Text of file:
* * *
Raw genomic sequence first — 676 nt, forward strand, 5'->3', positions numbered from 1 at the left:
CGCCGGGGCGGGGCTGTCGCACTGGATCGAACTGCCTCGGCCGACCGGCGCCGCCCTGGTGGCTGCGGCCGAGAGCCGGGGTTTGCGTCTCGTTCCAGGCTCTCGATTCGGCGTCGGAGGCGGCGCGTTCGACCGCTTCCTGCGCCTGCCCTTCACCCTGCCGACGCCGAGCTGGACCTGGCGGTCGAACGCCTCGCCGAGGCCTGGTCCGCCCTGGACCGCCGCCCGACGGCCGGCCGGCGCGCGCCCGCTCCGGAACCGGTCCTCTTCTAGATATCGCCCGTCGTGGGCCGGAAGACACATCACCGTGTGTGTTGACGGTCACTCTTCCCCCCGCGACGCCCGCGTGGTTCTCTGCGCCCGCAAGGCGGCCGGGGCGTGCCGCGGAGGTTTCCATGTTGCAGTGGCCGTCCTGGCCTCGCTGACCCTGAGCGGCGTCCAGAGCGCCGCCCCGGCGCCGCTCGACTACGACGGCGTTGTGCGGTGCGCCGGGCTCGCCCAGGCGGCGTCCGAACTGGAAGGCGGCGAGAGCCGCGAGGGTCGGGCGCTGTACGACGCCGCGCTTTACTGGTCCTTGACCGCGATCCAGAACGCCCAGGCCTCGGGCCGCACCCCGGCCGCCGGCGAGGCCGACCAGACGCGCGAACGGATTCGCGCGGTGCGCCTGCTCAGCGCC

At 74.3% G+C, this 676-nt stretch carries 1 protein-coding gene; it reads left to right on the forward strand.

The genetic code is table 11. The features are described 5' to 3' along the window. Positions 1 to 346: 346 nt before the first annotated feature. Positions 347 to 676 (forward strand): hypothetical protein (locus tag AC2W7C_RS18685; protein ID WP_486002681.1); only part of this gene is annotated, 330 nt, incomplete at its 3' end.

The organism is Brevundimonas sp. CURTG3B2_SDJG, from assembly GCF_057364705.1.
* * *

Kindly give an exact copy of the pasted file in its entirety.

Raw genomic sequence first — 676 nt, forward strand, 5'->3', positions numbered from 1 at the left:
CGCCGGGGCGGGGCTGTCGCACTGGATCGAACTGCCTCGGCCGACCGGCGCCGCCCTGGTGGCTGCGGCCGAGAGCCGGGGTTTGCGTCTCGTTCCAGGCTCTCGATTCGGCGTCGGAGGCGGCGCGTTCGACCGCTTCCTGCGCCTGCCCTTCACCCTGCCGACGCCGAGCTGGACCTGGCGGTCGAACGCCTCGCCGAGGCCTGGTCCGCCCTGGACCGCCGCCCGACGGCCGGCCGGCGCGCGCCCGCTCCGGAACCGGTCCTCTTCTAGATATCGCCCGTCGTGGGCCGGAAGACACATCACCGTGTGTGTTGACGGTCACTCTTCCCCCCGCGACGCCCGCGTGGTTCTCTGCGCCCGCAAGGCGGCCGGGGCGTGCCGCGGAGGTTTCCATGTTGCAGTGGCCGTCCTGGCCTCGCTGACCCTGAGCGGCGTCCAGAGCGCCGCCCCGGCGCCGCTCGACTACGACGGCGTTGTGCGGTGCGCCGGGCTCGCCCAGGCGGCGTCCGAACTGGAAGGCGGCGAGAGCCGCGAGGGTCGGGCGCTGTACGACGCCGCGCTTTACTGGTCCTTGACCGCGATCCAGAACGCCCAGGCCTCGGGCCGCACCCCGGCCGCCGGCGAGGCCGACCAGACGCGCGAACGGATTCGCGCGGTGCGCCTGCTCAGCGCC

At 74.3% G+C, this 676-nt stretch carries 1 protein-coding gene; it reads left to right on the forward strand.

The genetic code is table 11. The features are described 5' to 3' along the window. Positions 1 to 346: 346 nt before the first annotated feature. Positions 347 to 676 (forward strand): hypothetical protein (locus tag AC2W7C_RS18685; protein ID WP_486002681.1); only part of this gene is annotated, 330 nt, incomplete at its 3' end.

The organism is Brevundimonas sp. CURTG3B2_SDJG, from assembly GCF_057364705.1.